Committee members sound off after appeals court’s TPS ruling

Local News

LAS VEGAS (KLAS) — A federal appeals court panel ruled on Monday that the Trump Administration can end humanitarian protections for over 300,000 immigrants who are living in the United States. This could clear the way for their potential deportation starting next year.

Temporary Protected Status holders are angry and very disappointed for the decisions made by the 9th Circuit Court of Appeals.

The decision affects citizens from El Salvador, Haiti, Nicaragua, and Sudan, many of whom have lived in the US for decades.

TPS provides a work permit and Stay of Deportation to those foreigners who live in the US and whose countries of origins face a natural disaster, civil conflict and/or any other condition that makes it not safe for them to return. Now, they could be subject to removal starting in January.

“The reason why we are here today is because of the injust decision,” said Miguel Barahona, TPS Nevada Committee member.

The Trump Administration expressed intent to end TPS in 2017 and 2018.

Paloma Guerrero, immigration attorney with the UNLV immigration clinic, says in response, there were multiple lawsuits, including here in Nevada.

“At the district court level, Ramos vs. Nielsen, what it was called back then, actually issued a preliminary injunction,” said Guerrero. “The preliminary injunction, what that means and what it does is it stops the Administration from ending TPS.”

Guerrero says it doesn’t grant them any benefits, it simply puts a stop to the efforts to end TPS.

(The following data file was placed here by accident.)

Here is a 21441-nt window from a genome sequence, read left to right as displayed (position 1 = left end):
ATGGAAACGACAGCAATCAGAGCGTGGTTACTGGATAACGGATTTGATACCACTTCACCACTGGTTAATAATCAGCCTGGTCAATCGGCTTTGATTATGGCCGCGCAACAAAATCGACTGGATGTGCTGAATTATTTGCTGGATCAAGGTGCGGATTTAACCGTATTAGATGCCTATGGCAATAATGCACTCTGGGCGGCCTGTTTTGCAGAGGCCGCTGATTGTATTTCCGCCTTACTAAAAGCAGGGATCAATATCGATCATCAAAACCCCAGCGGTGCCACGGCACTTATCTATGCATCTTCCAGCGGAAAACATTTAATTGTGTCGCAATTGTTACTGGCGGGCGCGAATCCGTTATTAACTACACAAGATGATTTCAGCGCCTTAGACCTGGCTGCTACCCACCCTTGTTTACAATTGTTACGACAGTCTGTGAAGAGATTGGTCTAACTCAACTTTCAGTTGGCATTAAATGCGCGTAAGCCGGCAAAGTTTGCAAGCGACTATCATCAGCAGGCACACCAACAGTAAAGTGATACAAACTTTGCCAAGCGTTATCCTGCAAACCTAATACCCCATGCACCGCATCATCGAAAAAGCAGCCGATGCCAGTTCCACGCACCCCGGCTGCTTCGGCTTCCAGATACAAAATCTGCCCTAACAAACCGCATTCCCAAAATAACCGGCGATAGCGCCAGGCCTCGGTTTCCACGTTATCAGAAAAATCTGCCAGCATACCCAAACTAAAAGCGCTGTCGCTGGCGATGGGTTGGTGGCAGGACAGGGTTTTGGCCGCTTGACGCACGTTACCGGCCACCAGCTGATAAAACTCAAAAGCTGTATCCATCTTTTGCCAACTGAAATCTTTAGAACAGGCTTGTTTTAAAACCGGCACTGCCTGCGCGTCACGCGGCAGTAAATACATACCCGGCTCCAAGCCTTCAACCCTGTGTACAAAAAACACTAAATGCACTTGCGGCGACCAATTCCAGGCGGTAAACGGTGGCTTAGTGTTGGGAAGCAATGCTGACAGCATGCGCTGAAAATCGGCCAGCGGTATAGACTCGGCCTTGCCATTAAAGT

“The case is now called Ramos Viwolf, is that a three-judge panel, the 9th circuit, ruled 2 to 1 and lifted that preliminary injunction.”

Barahona has lived in the US for 25 years.

“We been paying taxes for 20-25 years, 18 years business owners, why?” he questioned.

TPS holders say they don’t want a permit, but instead, a residency.

“How would you feel if the government of that country after 20 to 25 years comes and makes a decision and says, ‘You guys don’t belong here. You guys need to go back to your countries’?” Barahona asked.

He went on to say, “Mitch McConnell, Chuck Schumer, Nancy Pelosi, is that fair? Is that just? Just imagine …. Your child comes to you and says, ‘dad, how come we need to leave this country? I was born here, daddy.'”

TPS was established by Congress in the early 1990s.

Barahona encourages all those with TPS to contact local senators.

Many with TPS say they will keep fighting until the end and hold a Journey for Justice campaign. They will visit 54 cities in the US.

Journey for Justice will take place in Las Vegas on Sept. 27 and go on for a total of eight weeks, traveling across the US to Washington D.C. to push their message.

The group advocates on behalf of permanent residency for all TPS holders.

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